If their credentials were correct, then if the system manager (the owner of account $TSOS) had posted a system message, it would display at this time. The user would be at command mode, and a standard / prompt would appear where they could type various commands. The user would finish their session by typing LOGOFF and pressing transmit on the Univac VDT or Control-C on an ascii terminal.

Terminal functions

Univac's VDT terminal had four function keys at the top, and VS/9 specifically recognized them.
*F1 was the equivalent to the break key on an Ascii terminal. If a program was running, it would be interrupted, and the user would enter break mode, in which they could issue a command. They could type R or INTR to resume running the program where the break had been struck.
*F2 and F3 could be set up to be recognized by a program for various functions, but were not used by VS/9.
*F4 performed an immediate forced logoff of the user if struck, by accident or on purpose. This would be the equivalent on MS-DOS of pressing CTRL-ALT-DEL, which force-reboots the machine immediately.

ystem commands

VS/9 accepted commands by typing the command and any options. Commands issued in a batch stream either as cards or as a batch file required that they be preceded by a slash; commands entered at a terminal did not require use of the slash. Commands included the following:
*EXEC to load and run a program
*LOAD to load a program into memory and break to command mode without running, to allow debugging commands
*DO to run a batch file in the current session
*ENTER to run a batch file as if it had been submitted to the card reader
*SYSFILE to specify the disposition of printed output
*LOGOFF to end one's session. If someone was going to use the terminal, or they wanted to change accounts, they could also type LOGOFF BUT to issue an immediate request for a new login.If one had issued a break to a running program or had used the LOAD command instead of EXEC, one would be in "break mode" in which the program was suspended to allow the user to be at command mode. They could issue the above commands as well the following:
*R to resume a program interrupted by the break key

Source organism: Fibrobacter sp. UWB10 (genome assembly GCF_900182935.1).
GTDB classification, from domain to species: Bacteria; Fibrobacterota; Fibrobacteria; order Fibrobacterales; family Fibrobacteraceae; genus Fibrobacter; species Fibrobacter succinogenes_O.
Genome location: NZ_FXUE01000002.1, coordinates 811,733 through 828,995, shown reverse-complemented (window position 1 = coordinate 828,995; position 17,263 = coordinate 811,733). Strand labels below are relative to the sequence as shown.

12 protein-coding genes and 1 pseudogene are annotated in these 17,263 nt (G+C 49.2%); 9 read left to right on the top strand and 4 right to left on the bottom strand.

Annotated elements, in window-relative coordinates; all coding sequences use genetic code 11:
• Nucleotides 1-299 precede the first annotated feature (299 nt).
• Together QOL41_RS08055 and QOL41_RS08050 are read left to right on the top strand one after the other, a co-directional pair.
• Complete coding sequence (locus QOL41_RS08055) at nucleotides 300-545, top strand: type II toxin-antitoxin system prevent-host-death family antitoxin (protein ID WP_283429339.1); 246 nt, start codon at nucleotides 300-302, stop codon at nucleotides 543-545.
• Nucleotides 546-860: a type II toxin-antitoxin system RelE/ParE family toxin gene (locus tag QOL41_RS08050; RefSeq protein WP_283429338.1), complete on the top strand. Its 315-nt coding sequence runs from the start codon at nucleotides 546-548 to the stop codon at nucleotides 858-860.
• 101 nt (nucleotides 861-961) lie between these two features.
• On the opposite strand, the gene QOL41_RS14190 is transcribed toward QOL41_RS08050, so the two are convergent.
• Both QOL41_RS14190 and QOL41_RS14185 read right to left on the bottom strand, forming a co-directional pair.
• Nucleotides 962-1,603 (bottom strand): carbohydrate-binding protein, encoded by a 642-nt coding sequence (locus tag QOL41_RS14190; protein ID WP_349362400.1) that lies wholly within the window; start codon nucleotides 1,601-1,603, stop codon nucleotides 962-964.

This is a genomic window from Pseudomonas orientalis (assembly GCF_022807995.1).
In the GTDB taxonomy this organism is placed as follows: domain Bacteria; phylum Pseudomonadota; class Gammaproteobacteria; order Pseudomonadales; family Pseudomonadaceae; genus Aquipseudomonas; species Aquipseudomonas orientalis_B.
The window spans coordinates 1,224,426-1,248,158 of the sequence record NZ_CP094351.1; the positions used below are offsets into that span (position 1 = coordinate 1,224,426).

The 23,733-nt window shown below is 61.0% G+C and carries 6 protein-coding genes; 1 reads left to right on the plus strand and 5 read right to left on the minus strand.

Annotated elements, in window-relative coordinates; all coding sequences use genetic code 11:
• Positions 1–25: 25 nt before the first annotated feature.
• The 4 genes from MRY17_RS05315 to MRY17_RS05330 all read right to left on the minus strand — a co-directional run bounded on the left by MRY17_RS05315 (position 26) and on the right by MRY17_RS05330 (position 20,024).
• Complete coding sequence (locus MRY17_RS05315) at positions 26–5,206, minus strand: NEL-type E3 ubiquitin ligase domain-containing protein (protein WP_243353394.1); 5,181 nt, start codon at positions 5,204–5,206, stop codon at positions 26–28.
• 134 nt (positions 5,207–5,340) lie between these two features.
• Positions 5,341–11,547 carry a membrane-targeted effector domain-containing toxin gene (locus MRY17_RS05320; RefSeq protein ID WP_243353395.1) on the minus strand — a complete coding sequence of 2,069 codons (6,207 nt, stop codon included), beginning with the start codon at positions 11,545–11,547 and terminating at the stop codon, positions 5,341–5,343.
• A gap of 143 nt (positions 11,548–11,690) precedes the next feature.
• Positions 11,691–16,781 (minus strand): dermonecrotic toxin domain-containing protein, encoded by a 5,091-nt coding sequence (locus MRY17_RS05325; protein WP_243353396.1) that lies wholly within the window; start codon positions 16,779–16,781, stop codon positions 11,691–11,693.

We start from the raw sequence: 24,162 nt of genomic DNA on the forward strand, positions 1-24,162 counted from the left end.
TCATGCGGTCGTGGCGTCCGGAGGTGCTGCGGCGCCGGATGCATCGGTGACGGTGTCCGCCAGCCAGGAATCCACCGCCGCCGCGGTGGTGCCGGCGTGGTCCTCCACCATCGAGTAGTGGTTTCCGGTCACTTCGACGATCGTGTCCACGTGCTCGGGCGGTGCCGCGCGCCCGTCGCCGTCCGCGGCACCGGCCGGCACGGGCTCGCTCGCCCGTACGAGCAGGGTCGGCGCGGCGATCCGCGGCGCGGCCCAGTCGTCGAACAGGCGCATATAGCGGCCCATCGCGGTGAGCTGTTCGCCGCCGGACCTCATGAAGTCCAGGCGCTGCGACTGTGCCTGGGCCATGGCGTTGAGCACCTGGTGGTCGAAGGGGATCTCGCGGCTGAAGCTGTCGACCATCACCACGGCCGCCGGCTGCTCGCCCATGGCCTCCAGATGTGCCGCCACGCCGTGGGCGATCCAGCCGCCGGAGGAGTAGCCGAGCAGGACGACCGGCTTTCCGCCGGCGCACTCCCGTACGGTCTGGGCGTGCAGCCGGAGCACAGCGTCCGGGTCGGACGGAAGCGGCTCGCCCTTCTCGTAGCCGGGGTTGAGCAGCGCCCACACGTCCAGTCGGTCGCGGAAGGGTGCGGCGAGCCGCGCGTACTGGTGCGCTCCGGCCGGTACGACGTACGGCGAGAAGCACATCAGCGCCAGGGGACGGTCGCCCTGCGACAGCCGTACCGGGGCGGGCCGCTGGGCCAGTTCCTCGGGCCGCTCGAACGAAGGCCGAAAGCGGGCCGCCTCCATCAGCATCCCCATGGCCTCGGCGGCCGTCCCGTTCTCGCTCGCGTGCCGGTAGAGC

*INTR to issue an Interrupt-Resume to a program supporting INTR
*Debugging commands:VS/9 included the Interactive Debugging Aid (IDA) which provided commands to view memory and registers, trap program errors, and store memory in locations. Unlike other systems where an interactive debugger required either you run a program to use it or link a module into a program, IDA was a part of the operating system and its commands were available from break mode.

File name conventions

File names could be up to 56 characters in length. A file could consist of letters, numbers, dashes, and digits. A file name of all digits was permissible, but a file could not have two consecutive periods. To access a file in another account, it was necessary for a user in that account to make the file public. If the file was public, it could be accessed by another user by prefixing the name of the file with the indicator that a file being referenced is in another account, which was the dollar sign ("$"), followed by the account name, followed by a period.

If there was a file named "A" in account S0103, and a user in account PA5 wanted to access the file in account S0103, first, the file would have to be marked as public, and second, it would have to be referenced by account name and the name of the file. So a user in account PA5 who wanted to access file A in account S0103, if the file was public, would reference it as "$S0103.A". Note that a user in account S0103 could reference the file simply as "A" or could reference it with a fully qualified file name by including a dollar sign and their own account name, followed by a period and the name.

Public files in the special account TSOS could be accessed by using $ alone as the first character of the file, unless the file began with a name that was identical to an account number, in which case the explicit account reference $TSOS. would be required. Also, $TSOS. was what would be called the path name for missing files referenced by name which were not found in the user's account. For example, if there was a file called S0103.XYZZY in account $TSOS, and there was an account on that system named S0103, any user wanting to access it would have to access it as "$TSOS.S0103.XYZZY".

TSOS was also the "default" account for a file that was referenced that did not exist locally. For example, to execute the EDT text editor program, one would issue the command to run a program, EXEC, followed by the name of the file, which was called EDT. So, if the user had not created a file named EDT, they could execute the EDT editor by typing:/EXEC EDTand pressing the transmit key. If they had, for some reason, created a program of the same name, to use the system editor, they would have to type:/EXEC $EDTor they could explicitly type in the system account:/EXEC $TSOS.EDT

When Unisys discontinued sales of the 9000 series mainframes in favor of the Exec-8 series computers (probably because they were no longer cost effective, and the market for mainframes had shrank), VS/9 was effectively abandoned by the company.

ee also

*Timeline of operating systems


* "VS/9 User Reference Manual", Sperry Unisys, Cinnaminson, New Jersey, 1972
* "VS/9 Programmer Reference Manual", Sperry Unisys, Cinnaminson, New Jersey, 1975